Mushroom Steak Sauce

January 11, 2022
7 Ratings
Photo by Mandy Lee
  • Prep time 15 minutes
  • Cook time 25 minutes
  • makes 1 1/2 cups
Author Notes

This mushroom steak sauce isn’t your everyday white button and cream mixture. The intensely earthy sauce packs in all the flavors a mushroom has to offer, and is essentially thickened by loads of finely ground and toasted mushroom powder, making every spoonful like a shot of liquid mushroom. Woodsy herbs like thyme, rosemary, sage, plus warm spices like allspice and nutmeg, give the sauce complexity without overpowering the mushrooms. No doubt about it, this is the shroomiest mushroom sauce, ready to aid any bland steak (or any other roast-meat woes), transporting you to a wintry cabin in the woods.

Note: I store dried mushrooms in an open bag inside the freezer indefinitely. This will keep them dehydrated and help make a finer grind when making this recipe (whereas when kept at room temperature they can absorb humidity in the air). The dark soy sauce is an optional addition for a richer color. —Mandy @ Lady and pups

What You'll Need
Watch This Recipe
Mushroom Steak Sauce
  • 1 3/4 ounces (50 grams) dried mushrooms, such as shiitake or porcini
  • 4 tablespoons (56 grams, ½ stick) unsalted butter
  • 3 sprigs fresh thyme
  • 1 sprig fresh rosemary
  • 3 fresh sage leaves
  • 1/2 teaspoon freshly ground black pepper
  • 4 garlic cloves, smashed and peeled
  • 1 large shallot, sliced
  • 3/4 cup (180 grams) whole milk
  • 1/2 cup (120 grams) heavy cream, plus more as needed
  • 2 tablespoons (30 grams) plain whole-milk yogurt
  • 1 tablespoon (15 grams) fish sauce, plus more as needed
  • 1/4 teaspoon ground allspice
  • 1/4 teaspoon dark soy sauce (optional)
  • 2 teaspoons Dijon mustard
  • 1/4 teaspoon freshly grated nutmeg
  • Cooked beef or pork steak, or desired roast meat, for serving
  1. Grind the dried mushrooms in a spice grinder for at least 1 minute, until you have a fine powder. Transfer into a medium pot over low to medium-low heat and toast the powder, stirring constantly, until it turns from a pale gray to a wet sand-brown color. (This process should take about 5 to 6 minutes and shouldn't be rushed, or the powder will burn instead of brown.) Immediately transfer the toasted powder to a bowl to stop the cooking.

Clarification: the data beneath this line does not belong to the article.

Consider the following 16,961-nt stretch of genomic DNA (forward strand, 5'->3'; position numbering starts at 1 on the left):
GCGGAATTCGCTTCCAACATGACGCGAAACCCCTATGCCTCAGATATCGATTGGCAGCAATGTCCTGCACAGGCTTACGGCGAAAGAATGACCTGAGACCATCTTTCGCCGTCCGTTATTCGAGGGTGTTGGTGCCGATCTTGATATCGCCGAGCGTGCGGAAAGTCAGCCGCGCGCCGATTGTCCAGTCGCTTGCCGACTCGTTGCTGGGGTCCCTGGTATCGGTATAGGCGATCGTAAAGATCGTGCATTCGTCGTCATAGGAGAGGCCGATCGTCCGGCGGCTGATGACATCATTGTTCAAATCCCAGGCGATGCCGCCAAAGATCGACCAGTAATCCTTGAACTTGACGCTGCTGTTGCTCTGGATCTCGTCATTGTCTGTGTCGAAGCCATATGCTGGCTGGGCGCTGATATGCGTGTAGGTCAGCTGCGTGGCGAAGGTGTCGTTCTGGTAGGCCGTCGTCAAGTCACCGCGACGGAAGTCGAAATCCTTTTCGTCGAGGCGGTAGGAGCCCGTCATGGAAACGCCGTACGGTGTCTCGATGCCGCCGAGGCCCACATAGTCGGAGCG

2. In the same pot over medium heat (no need to wipe it out), melt 3 tablespoons of the butter, then add the thyme, rosemary, sage, and black pepper. Cook until the butter starts to brown and the herbs are crispy, about 3 to 5 minutes, then remove about half of the herbs with a slotted spoon and set aside. Add 3 of the smashed garlic cloves and the shallot and cook until fragrant and slightly browned on the edges, about 3 to 5 minutes, then stir in the milk, cream, yogurt, fish sauce, allspice, and dark soy sauce (if using). Stir in the toasted mushroom powder, which will instantly thicken the sauce, then reduce the heat to low and simmer for 5 minutes, until the mixture reaches the consistency of a very thick cheese sauce. At the end, stir in the remaining smashed clove of garlic for a little boost of garlicky flavor.
  3. Strain the sauce through a fine-mesh sieve into another pot, pressing on the solids to extract all the liquid, then discard the solids. If the consistency of the sauce is too thick for your liking, thin it out with a bit more cream, then add the Dijon mustard, grated nutmeg, and the remaining 1 tablespoon of butter. Stir until the sauce is smooth, seasoning with more fish sauce to taste, then serve over steak or your preferred meat, topped with the reserved fried herbs. The sauce can be made 3 days ahead of time, stored in an airtight container in the refrigerator and reheated before serving.

See what other Food52ers are saying.

  • h.wong
  • Amelia Parsons
    Amelia Parsons

2 Reviews

h.wong February 14, 2022
I watched Mandy's video on F52's YT channel and found it an intriguing idea! I made this to go with steak over the weekend and a few thoughts. I made a half portion and I think next time I will cut back on the shiitake ratio because while I LOVE mushrooms in all their glory, I felt like this sauce was pretty overpowering with my steak. I let it simmer until it was pretty thick and felt like the sauce was drying up to a pile of glop as it was sitting on my plate so next time I will leave it looser and saucier. Needing to strain the sauce through a sieve was my least favorite part so next time I will just steep the aromatics and herbs in the milk/butter mixture for awhile and then pull them out before I add in the mushroom powder to skip that step. Otherwise, really great idea and I think I'll be using dried mushroom powder for sauces + soups in the future!
Amelia P. February 5, 2022
This sauce is absolutely worth the effort. I need everything I eat covered in this sauce from now on. We poured it over steak and mashed potatoes with a butter seared mistake on top, but it would be just as amazing over roasted vegetables.